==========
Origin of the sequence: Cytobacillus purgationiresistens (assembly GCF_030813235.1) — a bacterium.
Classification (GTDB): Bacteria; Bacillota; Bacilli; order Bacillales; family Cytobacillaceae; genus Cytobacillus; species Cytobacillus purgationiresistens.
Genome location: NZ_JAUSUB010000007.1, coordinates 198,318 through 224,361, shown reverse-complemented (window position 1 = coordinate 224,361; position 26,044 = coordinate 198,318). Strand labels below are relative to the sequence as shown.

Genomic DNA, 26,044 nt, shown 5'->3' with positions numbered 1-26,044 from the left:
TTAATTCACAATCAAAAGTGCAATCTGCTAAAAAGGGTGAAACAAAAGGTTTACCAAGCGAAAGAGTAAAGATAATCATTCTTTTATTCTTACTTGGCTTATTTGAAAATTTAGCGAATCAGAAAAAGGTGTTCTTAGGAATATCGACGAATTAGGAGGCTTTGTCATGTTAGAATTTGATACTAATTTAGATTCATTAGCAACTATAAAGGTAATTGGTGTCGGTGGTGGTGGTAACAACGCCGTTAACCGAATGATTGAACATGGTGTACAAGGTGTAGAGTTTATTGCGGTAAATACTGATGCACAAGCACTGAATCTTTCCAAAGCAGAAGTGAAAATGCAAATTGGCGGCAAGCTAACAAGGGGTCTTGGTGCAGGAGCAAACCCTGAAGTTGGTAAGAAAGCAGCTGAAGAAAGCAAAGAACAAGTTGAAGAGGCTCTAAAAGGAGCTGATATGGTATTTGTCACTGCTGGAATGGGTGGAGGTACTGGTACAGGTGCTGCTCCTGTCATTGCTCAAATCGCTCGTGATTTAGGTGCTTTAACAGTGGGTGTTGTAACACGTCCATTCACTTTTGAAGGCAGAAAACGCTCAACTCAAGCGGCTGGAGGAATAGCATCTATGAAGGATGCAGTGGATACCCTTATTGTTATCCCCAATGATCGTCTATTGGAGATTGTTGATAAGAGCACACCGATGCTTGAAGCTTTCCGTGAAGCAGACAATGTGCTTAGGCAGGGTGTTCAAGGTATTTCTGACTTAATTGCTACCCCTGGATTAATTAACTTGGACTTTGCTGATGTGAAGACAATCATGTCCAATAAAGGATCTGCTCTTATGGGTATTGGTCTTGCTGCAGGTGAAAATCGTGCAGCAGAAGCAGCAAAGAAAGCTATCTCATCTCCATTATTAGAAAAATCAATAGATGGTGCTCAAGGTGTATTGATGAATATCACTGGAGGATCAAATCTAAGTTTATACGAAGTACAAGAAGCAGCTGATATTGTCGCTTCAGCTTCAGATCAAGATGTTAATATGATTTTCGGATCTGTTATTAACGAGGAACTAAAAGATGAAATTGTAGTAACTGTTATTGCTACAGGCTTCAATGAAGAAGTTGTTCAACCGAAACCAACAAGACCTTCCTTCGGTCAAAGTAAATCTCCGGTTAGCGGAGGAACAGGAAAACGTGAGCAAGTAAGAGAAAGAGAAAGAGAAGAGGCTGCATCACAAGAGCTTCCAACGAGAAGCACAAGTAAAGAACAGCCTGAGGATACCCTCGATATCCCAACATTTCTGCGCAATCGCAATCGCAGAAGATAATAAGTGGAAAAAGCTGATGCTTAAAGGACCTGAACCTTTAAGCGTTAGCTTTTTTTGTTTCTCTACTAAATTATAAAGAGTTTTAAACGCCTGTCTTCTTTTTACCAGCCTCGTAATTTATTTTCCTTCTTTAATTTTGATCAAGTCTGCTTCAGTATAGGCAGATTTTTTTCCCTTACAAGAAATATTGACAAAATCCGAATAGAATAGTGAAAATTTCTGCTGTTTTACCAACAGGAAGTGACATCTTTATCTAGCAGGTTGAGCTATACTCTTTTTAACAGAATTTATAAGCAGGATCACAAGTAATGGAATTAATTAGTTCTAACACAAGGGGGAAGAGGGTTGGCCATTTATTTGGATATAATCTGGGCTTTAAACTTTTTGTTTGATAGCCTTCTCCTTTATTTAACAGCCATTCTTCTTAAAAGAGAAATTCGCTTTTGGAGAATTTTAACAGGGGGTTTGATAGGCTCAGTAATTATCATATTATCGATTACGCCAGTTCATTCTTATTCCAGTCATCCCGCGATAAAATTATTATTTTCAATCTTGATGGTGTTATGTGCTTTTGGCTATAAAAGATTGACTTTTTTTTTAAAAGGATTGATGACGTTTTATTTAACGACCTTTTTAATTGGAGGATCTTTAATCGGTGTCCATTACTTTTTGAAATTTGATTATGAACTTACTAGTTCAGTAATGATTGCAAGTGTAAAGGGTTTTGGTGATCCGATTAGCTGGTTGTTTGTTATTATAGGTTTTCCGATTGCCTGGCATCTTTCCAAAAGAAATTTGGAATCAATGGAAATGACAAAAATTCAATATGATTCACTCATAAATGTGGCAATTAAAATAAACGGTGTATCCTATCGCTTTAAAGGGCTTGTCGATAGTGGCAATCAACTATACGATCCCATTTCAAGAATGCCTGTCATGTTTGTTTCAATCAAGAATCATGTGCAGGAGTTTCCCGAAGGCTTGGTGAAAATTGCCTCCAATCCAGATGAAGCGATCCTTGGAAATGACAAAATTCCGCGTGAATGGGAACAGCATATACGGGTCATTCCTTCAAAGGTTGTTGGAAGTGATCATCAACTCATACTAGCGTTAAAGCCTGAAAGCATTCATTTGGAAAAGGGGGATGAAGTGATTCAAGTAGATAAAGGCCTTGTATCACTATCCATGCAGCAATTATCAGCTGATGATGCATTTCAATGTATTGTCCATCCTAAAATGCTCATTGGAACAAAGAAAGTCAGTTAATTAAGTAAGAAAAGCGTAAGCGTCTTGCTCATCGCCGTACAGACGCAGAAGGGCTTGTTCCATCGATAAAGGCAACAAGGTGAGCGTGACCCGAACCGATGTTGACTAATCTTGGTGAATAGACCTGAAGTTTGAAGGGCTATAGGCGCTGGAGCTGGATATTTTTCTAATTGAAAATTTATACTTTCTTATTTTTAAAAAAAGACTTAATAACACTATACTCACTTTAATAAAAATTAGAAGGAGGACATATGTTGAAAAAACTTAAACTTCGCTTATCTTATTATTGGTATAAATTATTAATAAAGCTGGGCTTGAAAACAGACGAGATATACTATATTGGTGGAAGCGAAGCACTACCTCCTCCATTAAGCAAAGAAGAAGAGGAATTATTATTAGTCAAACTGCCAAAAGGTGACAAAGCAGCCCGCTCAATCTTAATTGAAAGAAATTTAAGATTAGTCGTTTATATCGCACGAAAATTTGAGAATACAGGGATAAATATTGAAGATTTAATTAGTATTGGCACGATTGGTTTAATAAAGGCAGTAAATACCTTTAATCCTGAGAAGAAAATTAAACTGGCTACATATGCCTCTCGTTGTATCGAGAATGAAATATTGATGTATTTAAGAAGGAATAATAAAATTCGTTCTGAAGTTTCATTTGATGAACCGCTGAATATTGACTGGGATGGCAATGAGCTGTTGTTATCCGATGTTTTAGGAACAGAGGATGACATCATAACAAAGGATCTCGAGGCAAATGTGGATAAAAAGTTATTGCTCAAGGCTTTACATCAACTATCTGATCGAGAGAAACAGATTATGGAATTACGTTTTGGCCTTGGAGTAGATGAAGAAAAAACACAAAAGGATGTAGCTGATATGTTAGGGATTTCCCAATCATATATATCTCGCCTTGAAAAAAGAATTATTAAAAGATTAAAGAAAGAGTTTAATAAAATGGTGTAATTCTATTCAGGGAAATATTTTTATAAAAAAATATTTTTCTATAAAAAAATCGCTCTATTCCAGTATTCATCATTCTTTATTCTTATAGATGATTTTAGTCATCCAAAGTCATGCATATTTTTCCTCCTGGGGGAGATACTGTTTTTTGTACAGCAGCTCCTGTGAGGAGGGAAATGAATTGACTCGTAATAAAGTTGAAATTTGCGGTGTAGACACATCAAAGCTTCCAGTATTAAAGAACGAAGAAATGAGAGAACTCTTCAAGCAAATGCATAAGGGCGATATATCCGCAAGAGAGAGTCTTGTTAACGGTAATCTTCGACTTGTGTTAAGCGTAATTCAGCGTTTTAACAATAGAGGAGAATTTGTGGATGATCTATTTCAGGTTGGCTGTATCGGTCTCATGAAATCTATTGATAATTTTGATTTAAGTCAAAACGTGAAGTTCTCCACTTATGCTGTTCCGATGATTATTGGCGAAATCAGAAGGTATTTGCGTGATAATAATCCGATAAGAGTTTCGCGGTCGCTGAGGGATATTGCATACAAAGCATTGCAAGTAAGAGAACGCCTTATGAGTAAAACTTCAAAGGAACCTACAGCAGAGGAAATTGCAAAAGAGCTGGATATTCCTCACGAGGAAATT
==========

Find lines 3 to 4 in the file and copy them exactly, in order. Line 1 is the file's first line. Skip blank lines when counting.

Genome location: NZ_JAUSUB010000007.1, coordinates 198,318 through 224,361, shown reverse-complemented (window position 1 = coordinate 224,361; position 26,044 = coordinate 198,318). Strand labels below are relative to the sequence as shown.

Genomic DNA, 26,044 nt, shown 5'->3' with positions numbered 1-26,044 from the left: